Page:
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Marketmind: Seeing the good in the markets

Image: Reuters Berita 24 English -  There's a lot going on in markets today. Yields on 10-year U.S. bonds are back above 3%, which has p...

Image: Reuters

Berita 24 English -  There's a lot going on in markets today. Yields on 10-year U.S. bonds are back above 3%, which has pushed the dollar to its highest level in two weeks. Then, the yen fell to its lowest level in 20 years, Australia raised its interest rates by 0.5 percentage points, and the pound fell after a vote of confidence by the ruling party failed to get rid of Prime Minister Boris Johnson.

Stocks in the U.S. and Europe are, as expected, under pressure.

But if you look past the surface, there are some good things.

The biggest reason for the rise in yields is not a new rise in inflation fears, but the fact that $96 billion in new Treasury bonds are coming out this week.

More importantly, China's re-opening of trade is in full swing, with Beijing following Shanghai's lead by easing COVID restrictions even more.

So, blue-chip stocks in Shenzen are close to their highest levels in seven weeks, and Chinese stocks listed in the U.S. are set to rise for a fourth week in a row, helped by better trade relations with Washington.

JPMorgan, which is optimistic about Chinese stocks, says that lockdowns now affect about 10 percent of China's GDP, down from 40 percent in April.

In nearby Japan, the fall of the yen caused the finance minister, Suzuki, to speak out again. He said that the weakening of the yen was being watched with "a sense of urgency." However, this message was immediately watered down when the governor of the Bank of Japan, Haruhiko Kuroda, said that ultra-easy monetary policy would continue.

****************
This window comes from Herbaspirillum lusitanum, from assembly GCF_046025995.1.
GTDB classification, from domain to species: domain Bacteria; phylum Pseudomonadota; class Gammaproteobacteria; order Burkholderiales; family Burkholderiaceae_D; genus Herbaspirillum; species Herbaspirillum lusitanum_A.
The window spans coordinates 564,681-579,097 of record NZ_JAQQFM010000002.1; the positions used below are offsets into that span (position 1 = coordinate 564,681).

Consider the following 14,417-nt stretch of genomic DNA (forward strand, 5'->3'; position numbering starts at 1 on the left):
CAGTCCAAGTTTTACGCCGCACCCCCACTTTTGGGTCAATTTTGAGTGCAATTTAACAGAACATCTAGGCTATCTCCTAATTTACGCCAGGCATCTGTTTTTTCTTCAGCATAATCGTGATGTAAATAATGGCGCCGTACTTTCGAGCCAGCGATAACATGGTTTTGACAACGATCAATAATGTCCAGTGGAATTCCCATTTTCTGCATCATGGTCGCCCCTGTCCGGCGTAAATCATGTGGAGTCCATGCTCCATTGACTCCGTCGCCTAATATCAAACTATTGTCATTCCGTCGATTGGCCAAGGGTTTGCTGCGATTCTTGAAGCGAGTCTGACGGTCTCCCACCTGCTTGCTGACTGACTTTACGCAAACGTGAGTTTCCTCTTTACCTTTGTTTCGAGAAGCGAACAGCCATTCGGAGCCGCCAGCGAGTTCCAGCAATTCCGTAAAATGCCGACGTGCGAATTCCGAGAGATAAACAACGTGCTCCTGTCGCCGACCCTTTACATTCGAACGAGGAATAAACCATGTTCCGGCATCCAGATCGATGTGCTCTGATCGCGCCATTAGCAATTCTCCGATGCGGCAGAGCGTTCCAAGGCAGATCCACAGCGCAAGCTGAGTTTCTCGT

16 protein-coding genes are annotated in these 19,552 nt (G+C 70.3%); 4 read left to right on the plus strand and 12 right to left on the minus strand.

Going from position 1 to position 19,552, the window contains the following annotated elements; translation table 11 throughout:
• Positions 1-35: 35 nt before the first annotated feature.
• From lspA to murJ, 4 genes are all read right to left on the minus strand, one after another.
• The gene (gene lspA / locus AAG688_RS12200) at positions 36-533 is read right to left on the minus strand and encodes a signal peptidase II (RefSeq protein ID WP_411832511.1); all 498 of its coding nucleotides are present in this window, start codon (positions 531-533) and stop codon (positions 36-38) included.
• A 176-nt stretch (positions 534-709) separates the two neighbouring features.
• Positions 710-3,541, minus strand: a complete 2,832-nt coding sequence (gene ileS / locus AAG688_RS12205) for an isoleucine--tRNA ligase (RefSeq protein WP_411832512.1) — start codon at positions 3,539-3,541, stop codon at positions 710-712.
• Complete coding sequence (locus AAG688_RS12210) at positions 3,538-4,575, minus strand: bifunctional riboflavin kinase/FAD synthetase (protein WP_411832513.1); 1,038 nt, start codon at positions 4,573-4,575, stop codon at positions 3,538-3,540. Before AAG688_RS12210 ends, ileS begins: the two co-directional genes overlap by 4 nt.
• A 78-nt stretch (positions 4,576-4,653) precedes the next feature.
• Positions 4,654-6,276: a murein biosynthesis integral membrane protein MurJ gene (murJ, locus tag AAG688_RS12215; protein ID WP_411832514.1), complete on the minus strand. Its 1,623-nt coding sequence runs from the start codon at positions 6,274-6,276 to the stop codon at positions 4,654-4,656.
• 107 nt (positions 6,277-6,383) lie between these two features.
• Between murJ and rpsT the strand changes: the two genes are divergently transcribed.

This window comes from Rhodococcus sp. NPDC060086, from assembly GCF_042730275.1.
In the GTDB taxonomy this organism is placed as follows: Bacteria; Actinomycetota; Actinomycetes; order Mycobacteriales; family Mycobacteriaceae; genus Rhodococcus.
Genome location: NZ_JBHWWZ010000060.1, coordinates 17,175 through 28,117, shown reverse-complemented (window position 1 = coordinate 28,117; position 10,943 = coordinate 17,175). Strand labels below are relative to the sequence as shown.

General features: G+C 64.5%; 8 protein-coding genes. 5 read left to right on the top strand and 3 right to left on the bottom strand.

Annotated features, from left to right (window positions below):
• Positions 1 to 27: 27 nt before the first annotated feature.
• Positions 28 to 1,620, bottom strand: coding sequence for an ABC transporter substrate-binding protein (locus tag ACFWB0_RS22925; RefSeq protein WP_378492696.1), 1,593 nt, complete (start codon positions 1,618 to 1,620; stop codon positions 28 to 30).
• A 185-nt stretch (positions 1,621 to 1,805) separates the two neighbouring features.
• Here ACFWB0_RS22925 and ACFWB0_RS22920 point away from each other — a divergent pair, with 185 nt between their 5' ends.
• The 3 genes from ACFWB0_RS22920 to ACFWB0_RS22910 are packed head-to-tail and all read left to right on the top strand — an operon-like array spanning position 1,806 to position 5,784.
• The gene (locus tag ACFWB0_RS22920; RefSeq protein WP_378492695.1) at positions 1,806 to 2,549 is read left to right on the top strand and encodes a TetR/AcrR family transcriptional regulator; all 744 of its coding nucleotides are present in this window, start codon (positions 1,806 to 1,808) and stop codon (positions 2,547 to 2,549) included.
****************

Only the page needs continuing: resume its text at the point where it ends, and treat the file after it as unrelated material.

But Kuroda is becoming more and more different. Investors were caught off guard when the Reserve Bank of Australia raised interest rates by 50 basis points. This was the biggest change in 22 years. Rates are currently at 0.85%, and raising them to 2.50%, which is the level that Governor Philip Lowe has said is neutral for Australia, means a busy tightening cycle is coming.

Lastly, UK PM Johnson will stay in Downing Street for now because he barely won the vote on Monday. The pound is down 0.7% because people are once again paying attention to how bad the economy is. Another big drop in retail sales in the UK may cause investors to rethink how long the Bank of England can keep raising interest rates.

Tuesday should see a number of important events that should give the markets more direction:

-Japan's household spending drops more quickly than expected

-PMIs everywhere at the end

-Euro zone Sentix index

-Chile will raise interest rates by 75 basis points to 9%

-The Argentine Central Bank meets

-U.S. trade balance

-Sale of U.S. 3-year notes

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